Conversations with America: Dr. Hugh HillOCTOBER 4, 2008
- Dr. Hugh Hill
- (David Shulman)
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Our heads are spinning as the election draws near. The weekend used to be a bit of a breather, but these days, the news cycle keeps churning through Saturday and Sunday. Still, it can be a place to step back just a little and look at priorities. We've been asking writers and others to offer their thoughts on what voters should be thinking about this election season. Our piece today comes from Baltimore physician Hugh Hill. He works in the Emergency Department at the Johns Hopkins Bayview Medical Center. It's a busy place and Dr. Hill is a busy guy, so we caught up with him in the hospital.
Within the past few months, one of the most dramatic stories from our emergency room was a stabbing that went through the front part of the heart, and the knife went out the back. This is usually a fatal injury, as you'll understand.
This man was scooped up quickly by the ambulance, brought to our emergency room. We very quickly got into the man's chest. The chief resident of surgery very quickly found both of the holes in the heart. One of our younger nurses was standing next to him, and he had her reach into the chest with a gloved hand and hold the heart up so that he could close the hole, and then to squeeze the heart to get the blood flowing again, with her hands.
The man was taken up to the operating room within about an hour. And to our delight, and for some of us our surprise, he not only survived, but he survived, as we say, "neurologically intact." He walked out of the hospital.
That's the kind of thing that we want to be here for. But one of the big fears about emergency care being on the ropes is that we may not have high-quality services available for those kinds of cases where we can save somebody.
Between the middle of the decade we're in now and the middle of the last decade, there was an increase in emergency department visits of about 18 percent. At the same time there was a huge cutback - over 700 hospitals closed their doors in the United States. And we have around 400 fewer emergency departments. So the system is pressured increasingly.
When we were walking from the emergency department to the offices where we are now, we were approached by a young man with a red eye who had been seen recently in the emergency department, and was concerned that he still had a problem with his eye.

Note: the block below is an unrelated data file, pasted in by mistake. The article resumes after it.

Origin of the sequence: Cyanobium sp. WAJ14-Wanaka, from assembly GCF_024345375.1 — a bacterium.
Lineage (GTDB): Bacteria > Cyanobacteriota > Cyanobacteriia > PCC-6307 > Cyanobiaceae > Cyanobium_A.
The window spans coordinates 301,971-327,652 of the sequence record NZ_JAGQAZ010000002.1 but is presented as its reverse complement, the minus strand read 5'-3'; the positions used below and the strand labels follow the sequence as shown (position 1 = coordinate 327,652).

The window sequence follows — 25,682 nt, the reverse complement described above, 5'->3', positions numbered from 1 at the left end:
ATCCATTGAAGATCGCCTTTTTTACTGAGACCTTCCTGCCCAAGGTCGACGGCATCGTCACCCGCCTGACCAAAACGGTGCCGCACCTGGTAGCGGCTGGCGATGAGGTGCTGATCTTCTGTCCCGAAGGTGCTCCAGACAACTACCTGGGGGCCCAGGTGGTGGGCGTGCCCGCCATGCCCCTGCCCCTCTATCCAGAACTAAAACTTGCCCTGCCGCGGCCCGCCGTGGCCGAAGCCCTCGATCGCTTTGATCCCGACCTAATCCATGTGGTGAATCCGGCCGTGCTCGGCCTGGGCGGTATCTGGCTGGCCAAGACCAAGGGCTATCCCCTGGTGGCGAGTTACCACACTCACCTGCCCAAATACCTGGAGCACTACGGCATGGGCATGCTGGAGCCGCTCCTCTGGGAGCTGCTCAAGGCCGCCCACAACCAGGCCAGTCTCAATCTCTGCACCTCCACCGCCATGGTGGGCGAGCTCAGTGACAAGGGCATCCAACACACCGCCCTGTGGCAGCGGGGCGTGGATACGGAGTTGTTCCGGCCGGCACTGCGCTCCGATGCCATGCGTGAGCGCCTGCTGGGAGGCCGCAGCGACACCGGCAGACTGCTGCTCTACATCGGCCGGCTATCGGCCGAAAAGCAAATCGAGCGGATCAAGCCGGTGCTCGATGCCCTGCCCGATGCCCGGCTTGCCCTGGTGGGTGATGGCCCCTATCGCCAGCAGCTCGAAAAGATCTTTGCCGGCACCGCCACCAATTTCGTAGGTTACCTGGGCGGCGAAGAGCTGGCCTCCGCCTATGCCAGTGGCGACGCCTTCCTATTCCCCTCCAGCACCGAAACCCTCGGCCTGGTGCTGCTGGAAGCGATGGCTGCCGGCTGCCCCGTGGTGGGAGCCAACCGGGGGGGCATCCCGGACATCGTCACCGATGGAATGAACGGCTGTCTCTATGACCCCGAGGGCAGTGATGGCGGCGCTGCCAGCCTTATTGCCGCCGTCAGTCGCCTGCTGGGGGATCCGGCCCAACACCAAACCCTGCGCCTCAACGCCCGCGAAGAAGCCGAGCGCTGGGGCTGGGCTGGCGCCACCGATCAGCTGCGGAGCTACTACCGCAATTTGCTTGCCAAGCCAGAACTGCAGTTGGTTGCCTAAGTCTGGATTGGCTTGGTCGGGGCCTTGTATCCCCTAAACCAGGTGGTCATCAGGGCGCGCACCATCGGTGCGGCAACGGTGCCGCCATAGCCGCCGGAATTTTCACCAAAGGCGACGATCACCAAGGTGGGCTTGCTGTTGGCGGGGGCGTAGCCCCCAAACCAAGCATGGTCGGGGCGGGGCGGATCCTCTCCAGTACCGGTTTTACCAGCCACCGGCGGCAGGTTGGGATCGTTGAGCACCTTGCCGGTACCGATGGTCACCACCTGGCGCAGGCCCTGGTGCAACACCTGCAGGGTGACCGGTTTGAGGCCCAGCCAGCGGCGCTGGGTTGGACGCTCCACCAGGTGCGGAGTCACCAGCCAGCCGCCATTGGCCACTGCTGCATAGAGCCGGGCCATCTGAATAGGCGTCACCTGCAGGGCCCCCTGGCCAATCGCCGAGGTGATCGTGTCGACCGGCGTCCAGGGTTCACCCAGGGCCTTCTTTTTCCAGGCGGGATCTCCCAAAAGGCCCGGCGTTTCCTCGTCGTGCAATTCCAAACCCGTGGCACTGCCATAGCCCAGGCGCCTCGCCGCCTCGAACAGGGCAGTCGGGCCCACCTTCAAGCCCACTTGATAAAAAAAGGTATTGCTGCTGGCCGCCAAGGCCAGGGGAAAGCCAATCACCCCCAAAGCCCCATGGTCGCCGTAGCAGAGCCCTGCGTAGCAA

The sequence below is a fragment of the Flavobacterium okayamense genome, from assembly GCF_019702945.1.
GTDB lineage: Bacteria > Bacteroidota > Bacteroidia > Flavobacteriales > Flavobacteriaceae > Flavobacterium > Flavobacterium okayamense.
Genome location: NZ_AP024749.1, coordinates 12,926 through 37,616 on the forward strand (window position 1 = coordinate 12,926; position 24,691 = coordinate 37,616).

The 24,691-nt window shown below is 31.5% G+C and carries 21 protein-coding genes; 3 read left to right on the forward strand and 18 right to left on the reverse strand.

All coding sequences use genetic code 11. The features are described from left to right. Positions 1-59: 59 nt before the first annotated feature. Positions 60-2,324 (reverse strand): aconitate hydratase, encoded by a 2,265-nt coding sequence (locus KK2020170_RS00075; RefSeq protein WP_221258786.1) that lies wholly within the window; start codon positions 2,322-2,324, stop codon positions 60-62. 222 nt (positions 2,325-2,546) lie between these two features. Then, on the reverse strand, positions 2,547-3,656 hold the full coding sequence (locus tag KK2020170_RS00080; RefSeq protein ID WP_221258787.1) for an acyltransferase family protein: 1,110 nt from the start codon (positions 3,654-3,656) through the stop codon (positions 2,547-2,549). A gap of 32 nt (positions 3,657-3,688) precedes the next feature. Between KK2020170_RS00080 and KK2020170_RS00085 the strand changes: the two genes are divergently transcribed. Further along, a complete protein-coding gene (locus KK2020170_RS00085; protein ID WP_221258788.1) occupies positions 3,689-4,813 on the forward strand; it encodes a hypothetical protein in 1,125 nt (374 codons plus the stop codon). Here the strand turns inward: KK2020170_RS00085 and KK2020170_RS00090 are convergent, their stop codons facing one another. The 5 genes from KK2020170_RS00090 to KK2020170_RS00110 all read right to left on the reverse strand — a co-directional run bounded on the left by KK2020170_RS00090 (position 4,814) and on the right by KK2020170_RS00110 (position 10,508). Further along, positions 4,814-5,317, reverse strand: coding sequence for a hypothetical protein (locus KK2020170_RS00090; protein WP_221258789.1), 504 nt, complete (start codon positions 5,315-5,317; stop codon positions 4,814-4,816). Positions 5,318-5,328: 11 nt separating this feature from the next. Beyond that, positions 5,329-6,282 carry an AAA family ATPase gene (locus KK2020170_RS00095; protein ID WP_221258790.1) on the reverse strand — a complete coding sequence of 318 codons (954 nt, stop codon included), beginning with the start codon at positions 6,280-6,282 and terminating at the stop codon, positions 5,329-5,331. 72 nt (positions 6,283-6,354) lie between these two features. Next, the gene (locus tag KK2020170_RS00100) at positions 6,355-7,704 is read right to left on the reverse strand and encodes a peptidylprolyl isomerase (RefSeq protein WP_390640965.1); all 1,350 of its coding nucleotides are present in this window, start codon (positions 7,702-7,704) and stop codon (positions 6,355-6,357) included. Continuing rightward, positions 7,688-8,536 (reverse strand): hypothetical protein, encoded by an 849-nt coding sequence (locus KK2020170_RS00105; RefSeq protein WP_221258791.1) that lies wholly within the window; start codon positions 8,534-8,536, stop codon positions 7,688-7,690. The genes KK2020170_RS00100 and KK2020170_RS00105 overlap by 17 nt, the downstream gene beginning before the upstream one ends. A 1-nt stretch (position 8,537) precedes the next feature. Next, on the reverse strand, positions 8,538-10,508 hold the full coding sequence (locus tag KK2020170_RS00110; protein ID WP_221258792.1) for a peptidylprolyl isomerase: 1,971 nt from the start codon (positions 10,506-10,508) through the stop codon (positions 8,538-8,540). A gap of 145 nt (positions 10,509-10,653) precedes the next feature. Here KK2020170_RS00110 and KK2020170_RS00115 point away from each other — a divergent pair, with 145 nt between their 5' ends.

He stopped us on the sidewalk and was, I would say, concerned to the point of being nearly agitated.
He perceived that he had gotten less than optimum care, in his mind, because he didn't have insurance. And we don't do that. We absolutely do not do that. We don't want to turn anybody away, and by law we cannot turn anybody away. We take care of everybody depending on how badly they are hurt, they're injured, and how sick they are, regardless of their ability to pay. The problem comes afterwards, when they get a huge bill from the hospital.
What happens? What happens down the road? I fear that there will be places where we'll begin to look like a Third World country. I've visited Third World countries, where I've seen stretchers out on the street outside an emergency department, lined up outside with people lying on the stretchers, waiting for care. And when our waiting rooms are full, people here some days have to stand outside.
When I was a young doctor, all of my colleagues were vehement in their opposition to national health insurance. The idea of having a system like the English did was roundly criticized. More and more physicians in the United States have come to the idea that a single-payer plan, or a government-run system, is better than the mess we have now. In my own specialty, emergency physicians, I think in surveys and polls nearly two-thirds of them say they favor a single-payer plan.
To me that's evidence of how bad the situation has gotten.
- Music Bridge:
- Artist: The 23's
- CD: Bolivia (Karaoke Kalk)